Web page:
In the deployment phase, the software product is made available to end-users. The main goal of this phase is to make sure that the software runs smoothly in a live environment. User Acceptance Testing (UAT) is a type of testing performed by the client or end users to verify the software before moving to the production environment. It doesn’t focus on cosmetic errors, spelling mistakes, or system testing.

The deployment phase is, ideally, a highly automated phase. In high-maturity software development companies, this stage is almost invisible while for companies with lower maturity the process involves some manual approvals.

Once the software is tested and ready to be deployed it is released in the appropriate marketplace. It may first be released in a limited segment. Then based on the feedback, the software may be released in the targeting market segment.

6. Maintenance

The maintenance phase involves making changes to the software and documentation to support its operational effectiveness. During the maintenance stage, developers may need to make some changes to improve software performance, fix bugs, enhance security, or address user requirements. it is crucial to establish certain change management standards and procedures to ensure modifications don’t impair performance or security.

Popular SDLC Methodologies

There are a variety of SDLC methodologies and each of them follows a series of steps unique to its type to ensure the success of software development. These are the most popular ones:

  • Waterfall. It is the oldest and most straightforward methodology. It stipulates that you can’t move to the next stage if the previous one is not completed. For each stage, the development team has to create a mini-plan. The biggest drawback of this model is that unfinished tasks can slow down the entire process.
  • Agile. Agile divides the software development process into cycles with a succession of features releases. The feedback collected during testing is incorporated into the next version. The drawback of this methodology is that because of the see-as-you-go nature of Agile, teams can easily get sidetracked.
  • Lean. The Lean methodology is inspired by lean manufacturing principles. It is about working only on what must be worked on at the time, so there’s no room for multitasking. The key drawback of the methodology is that the development team has so much responsibility spread over a number of smaller sub teams that it can be relatively easy to lose focus.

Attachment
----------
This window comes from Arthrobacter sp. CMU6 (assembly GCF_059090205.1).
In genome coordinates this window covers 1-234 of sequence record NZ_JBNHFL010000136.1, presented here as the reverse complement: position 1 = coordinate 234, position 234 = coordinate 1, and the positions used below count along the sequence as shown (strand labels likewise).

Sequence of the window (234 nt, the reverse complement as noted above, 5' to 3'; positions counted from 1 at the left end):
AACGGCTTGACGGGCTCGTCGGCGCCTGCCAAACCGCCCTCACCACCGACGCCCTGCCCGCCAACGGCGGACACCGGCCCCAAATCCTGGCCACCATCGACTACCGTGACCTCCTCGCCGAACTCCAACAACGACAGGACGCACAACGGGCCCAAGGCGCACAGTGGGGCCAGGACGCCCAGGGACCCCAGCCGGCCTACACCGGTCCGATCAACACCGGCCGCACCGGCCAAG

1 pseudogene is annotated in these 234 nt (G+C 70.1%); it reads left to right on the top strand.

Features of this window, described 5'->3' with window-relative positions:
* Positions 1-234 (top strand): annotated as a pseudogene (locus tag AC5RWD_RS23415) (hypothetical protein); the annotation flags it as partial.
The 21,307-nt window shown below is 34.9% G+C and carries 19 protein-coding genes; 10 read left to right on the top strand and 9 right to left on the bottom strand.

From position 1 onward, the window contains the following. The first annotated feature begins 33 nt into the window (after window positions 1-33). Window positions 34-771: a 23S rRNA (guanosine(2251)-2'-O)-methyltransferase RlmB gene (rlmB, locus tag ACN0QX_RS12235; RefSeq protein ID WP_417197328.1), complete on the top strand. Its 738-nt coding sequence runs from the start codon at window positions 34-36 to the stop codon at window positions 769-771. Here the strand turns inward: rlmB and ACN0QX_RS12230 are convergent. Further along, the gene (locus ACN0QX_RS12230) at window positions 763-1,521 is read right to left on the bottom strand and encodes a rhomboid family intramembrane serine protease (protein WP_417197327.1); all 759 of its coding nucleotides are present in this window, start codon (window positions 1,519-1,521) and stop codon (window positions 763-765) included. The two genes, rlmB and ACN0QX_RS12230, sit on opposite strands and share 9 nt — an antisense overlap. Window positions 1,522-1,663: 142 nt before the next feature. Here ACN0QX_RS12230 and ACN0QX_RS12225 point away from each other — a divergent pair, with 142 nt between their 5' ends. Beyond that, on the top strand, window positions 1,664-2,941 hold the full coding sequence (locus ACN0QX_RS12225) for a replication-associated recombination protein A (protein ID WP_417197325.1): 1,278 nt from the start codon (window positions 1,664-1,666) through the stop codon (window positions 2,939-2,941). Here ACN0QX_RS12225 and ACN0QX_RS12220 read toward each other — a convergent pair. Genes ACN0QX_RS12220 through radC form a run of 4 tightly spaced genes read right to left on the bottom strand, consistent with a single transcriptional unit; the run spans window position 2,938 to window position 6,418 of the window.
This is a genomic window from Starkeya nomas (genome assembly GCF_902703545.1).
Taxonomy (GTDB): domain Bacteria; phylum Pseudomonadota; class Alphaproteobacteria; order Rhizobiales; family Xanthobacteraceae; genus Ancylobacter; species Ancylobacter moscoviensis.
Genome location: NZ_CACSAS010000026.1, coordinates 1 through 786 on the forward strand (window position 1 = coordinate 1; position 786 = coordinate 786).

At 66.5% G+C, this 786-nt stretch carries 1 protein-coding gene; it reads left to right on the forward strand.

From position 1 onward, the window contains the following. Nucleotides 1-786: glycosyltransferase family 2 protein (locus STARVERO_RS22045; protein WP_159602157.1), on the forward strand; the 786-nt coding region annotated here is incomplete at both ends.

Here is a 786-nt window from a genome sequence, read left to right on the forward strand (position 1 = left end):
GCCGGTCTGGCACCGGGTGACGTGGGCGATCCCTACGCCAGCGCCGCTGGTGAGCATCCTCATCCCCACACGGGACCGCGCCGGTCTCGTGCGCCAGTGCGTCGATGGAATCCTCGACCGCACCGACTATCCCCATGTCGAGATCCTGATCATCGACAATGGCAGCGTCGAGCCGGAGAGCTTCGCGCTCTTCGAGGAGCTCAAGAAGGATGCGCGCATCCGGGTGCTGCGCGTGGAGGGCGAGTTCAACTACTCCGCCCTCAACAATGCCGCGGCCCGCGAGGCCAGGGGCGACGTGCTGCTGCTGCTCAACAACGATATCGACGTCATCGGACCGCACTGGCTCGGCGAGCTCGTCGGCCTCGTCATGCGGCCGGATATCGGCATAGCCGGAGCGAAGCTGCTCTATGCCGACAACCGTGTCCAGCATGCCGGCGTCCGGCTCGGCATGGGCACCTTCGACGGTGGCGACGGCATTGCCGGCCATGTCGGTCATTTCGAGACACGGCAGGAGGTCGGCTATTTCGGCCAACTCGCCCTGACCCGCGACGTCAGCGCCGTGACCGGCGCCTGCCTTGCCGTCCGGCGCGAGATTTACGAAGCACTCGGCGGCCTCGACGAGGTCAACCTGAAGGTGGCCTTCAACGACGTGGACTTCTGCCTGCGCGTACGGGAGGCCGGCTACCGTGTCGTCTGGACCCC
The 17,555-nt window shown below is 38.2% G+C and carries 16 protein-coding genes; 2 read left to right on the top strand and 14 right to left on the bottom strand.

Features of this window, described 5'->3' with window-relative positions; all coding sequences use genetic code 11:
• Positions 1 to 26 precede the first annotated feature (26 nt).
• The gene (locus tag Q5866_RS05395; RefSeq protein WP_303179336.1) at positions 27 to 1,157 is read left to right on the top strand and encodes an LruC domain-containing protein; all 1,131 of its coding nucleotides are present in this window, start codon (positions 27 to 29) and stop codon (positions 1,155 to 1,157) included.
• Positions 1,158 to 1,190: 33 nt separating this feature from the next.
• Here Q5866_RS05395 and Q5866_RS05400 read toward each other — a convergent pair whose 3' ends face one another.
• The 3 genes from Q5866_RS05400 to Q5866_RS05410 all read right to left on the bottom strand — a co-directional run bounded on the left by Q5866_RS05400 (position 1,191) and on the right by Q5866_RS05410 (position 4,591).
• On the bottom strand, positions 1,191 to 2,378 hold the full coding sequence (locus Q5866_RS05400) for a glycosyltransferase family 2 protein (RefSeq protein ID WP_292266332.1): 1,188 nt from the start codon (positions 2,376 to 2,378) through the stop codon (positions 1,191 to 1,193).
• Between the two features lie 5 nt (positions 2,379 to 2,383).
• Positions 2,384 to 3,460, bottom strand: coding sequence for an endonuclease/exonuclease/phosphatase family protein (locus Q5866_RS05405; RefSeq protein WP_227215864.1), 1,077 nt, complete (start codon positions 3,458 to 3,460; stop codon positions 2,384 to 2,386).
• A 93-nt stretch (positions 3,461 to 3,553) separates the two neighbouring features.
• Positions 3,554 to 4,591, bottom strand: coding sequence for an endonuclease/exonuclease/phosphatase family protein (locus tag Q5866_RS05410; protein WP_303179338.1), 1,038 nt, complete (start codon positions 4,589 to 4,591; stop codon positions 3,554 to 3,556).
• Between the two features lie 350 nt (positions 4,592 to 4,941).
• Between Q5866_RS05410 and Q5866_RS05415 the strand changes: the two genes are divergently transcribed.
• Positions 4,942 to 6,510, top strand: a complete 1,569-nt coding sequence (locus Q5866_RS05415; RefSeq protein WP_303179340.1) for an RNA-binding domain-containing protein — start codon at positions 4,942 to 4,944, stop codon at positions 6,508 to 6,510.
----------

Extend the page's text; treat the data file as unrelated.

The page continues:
• Iterative Model. The methodology puts emphasis on repetition. Developers create a version very quickly at a relatively low cost, then test and improve it through rapid and successive iterations. Its key disadvantage is that it can consume too many resources if left uncontrolled.
  • Spiral Model. It is similar to the iterative model in its emphasis on repetition. The methodology goes through the planning, design, build, and test phases over and over, with gradual enhancements at each iteration. The key concern over the methodology is the risk of not meeting the schedule or budget.
  • DevOps. Developers and Operations teams work together as one team to accelerate innovation and the deployment of a higher-quality software product. Updates to products are small but frequent. The disadvantage of DevOps is that it usually prioritizes speed over security so the use of cloud services may cause some security risks.

Software development is a huge undertaking and requires serious planning. These are the steps that get you from the idea phase to release and maintenance. Development projects begin with requirements collection and flows through development, testing, and deployment. After that, the development lifecycle continues with post-launch maintenance until the software is removed from the service. Adherence to the lifecycle is crucial for the successful completion of the software development project and as a client, you should be involved in every phase. Building custom software is a process that requires mutual partnership.